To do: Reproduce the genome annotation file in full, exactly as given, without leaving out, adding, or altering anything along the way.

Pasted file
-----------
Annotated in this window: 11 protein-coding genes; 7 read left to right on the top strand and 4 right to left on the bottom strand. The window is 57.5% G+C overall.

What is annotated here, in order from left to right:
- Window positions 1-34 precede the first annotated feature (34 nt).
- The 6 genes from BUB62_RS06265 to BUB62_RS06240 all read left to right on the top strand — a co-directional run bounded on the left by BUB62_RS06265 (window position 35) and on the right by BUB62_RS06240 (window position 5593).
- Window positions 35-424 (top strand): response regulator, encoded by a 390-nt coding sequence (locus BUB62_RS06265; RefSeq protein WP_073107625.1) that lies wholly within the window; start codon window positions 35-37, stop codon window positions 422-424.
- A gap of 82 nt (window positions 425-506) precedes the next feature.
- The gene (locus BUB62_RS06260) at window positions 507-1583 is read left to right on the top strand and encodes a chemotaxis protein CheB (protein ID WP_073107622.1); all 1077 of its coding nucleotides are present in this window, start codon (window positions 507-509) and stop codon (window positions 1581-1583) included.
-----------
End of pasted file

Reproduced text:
Annotated in this window: 11 protein-coding genes; 7 read left to right on the top strand and 4 right to left on the bottom strand. The window is 57.5% G+C overall.

What is annotated here, in order from left to right:
- Window positions 1-34 precede the first annotated feature (34 nt).
- The 6 genes from BUB62_RS06265 to BUB62_RS06240 all read left to right on the top strand — a co-directional run bounded on the left by BUB62_RS06265 (window position 35) and on the right by BUB62_RS06240 (window position 5593).
- Window positions 35-424 (top strand): response regulator, encoded by a 390-nt coding sequence (locus BUB62_RS06265; RefSeq protein WP_073107625.1) that lies wholly within the window; start codon window positions 35-37, stop codon window positions 422-424.
- A gap of 82 nt (window positions 425-506) precedes the next feature.
- The gene (locus BUB62_RS06260) at window positions 507-1583 is read left to right on the top strand and encodes a chemotaxis protein CheB (protein ID WP_073107622.1); all 1077 of its coding nucleotides are present in this window, start codon (window positions 507-509) and stop codon (window positions 1581-1583) included.